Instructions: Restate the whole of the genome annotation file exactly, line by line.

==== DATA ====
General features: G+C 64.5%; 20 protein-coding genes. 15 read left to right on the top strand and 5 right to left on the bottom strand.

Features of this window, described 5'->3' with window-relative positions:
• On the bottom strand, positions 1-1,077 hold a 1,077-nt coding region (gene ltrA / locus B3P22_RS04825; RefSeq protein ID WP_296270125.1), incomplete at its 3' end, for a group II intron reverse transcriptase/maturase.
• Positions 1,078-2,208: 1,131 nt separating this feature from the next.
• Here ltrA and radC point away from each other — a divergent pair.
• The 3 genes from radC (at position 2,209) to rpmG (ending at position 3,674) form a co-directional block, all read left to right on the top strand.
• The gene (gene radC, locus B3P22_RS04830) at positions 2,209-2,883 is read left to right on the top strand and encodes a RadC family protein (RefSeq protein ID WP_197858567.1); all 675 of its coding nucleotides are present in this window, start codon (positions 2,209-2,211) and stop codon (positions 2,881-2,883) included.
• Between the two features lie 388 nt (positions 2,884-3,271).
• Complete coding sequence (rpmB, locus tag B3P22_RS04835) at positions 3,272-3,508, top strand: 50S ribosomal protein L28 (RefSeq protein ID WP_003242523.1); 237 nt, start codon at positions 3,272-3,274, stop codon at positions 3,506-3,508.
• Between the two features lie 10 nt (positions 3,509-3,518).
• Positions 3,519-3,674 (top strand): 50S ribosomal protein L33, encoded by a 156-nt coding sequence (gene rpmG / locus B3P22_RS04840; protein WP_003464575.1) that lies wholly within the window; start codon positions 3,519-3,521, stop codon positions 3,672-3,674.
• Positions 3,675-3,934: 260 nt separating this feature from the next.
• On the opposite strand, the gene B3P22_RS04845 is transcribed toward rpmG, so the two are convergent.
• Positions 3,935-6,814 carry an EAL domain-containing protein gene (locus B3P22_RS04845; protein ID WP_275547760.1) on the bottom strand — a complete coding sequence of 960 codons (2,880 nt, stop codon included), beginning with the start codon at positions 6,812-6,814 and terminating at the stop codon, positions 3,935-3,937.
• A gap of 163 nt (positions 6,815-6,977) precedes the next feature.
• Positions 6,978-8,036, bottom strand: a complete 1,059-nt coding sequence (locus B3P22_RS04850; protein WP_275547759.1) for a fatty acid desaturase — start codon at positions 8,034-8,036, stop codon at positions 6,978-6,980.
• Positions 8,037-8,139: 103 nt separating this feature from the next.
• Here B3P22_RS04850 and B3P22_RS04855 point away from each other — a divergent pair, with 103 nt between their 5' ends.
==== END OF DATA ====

General features: G+C 64.5%; 20 protein-coding genes. 15 read left to right on the top strand and 5 right to left on the bottom strand.

Features of this window, described 5'->3' with window-relative positions:
• On the bottom strand, positions 1-1,077 hold a 1,077-nt coding region (gene ltrA / locus B3P22_RS04825; RefSeq protein ID WP_296270125.1), incomplete at its 3' end, for a group II intron reverse transcriptase/maturase.
• Positions 1,078-2,208: 1,131 nt separating this feature from the next.
• Here ltrA and radC point away from each other — a divergent pair.
• The 3 genes from radC (at position 2,209) to rpmG (ending at position 3,674) form a co-directional block, all read left to right on the top strand.
• The gene (gene radC, locus B3P22_RS04830) at positions 2,209-2,883 is read left to right on the top strand and encodes a RadC family protein (RefSeq protein ID WP_197858567.1); all 675 of its coding nucleotides are present in this window, start codon (positions 2,209-2,211) and stop codon (positions 2,881-2,883) included.
• Between the two features lie 388 nt (positions 2,884-3,271).
• Complete coding sequence (rpmB, locus tag B3P22_RS04835) at positions 3,272-3,508, top strand: 50S ribosomal protein L28 (RefSeq protein ID WP_003242523.1); 237 nt, start codon at positions 3,272-3,274, stop codon at positions 3,506-3,508.
• Between the two features lie 10 nt (positions 3,509-3,518).
• Positions 3,519-3,674 (top strand): 50S ribosomal protein L33, encoded by a 156-nt coding sequence (gene rpmG / locus B3P22_RS04840; protein WP_003464575.1) that lies wholly within the window; start codon positions 3,519-3,521, stop codon positions 3,672-3,674.
• Positions 3,675-3,934: 260 nt separating this feature from the next.
• On the opposite strand, the gene B3P22_RS04845 is transcribed toward rpmG, so the two are convergent.
• Positions 3,935-6,814 carry an EAL domain-containing protein gene (locus B3P22_RS04845; protein ID WP_275547760.1) on the bottom strand — a complete coding sequence of 960 codons (2,880 nt, stop codon included), beginning with the start codon at positions 6,812-6,814 and terminating at the stop codon, positions 3,935-3,937.
• A gap of 163 nt (positions 6,815-6,977) precedes the next feature.
• Positions 6,978-8,036, bottom strand: a complete 1,059-nt coding sequence (locus B3P22_RS04850; protein WP_275547759.1) for a fatty acid desaturase — start codon at positions 8,034-8,036, stop codon at positions 6,978-6,980.
• Positions 8,037-8,139: 103 nt separating this feature from the next.
• Here B3P22_RS04850 and B3P22_RS04855 point away from each other — a divergent pair, with 103 nt between their 5' ends.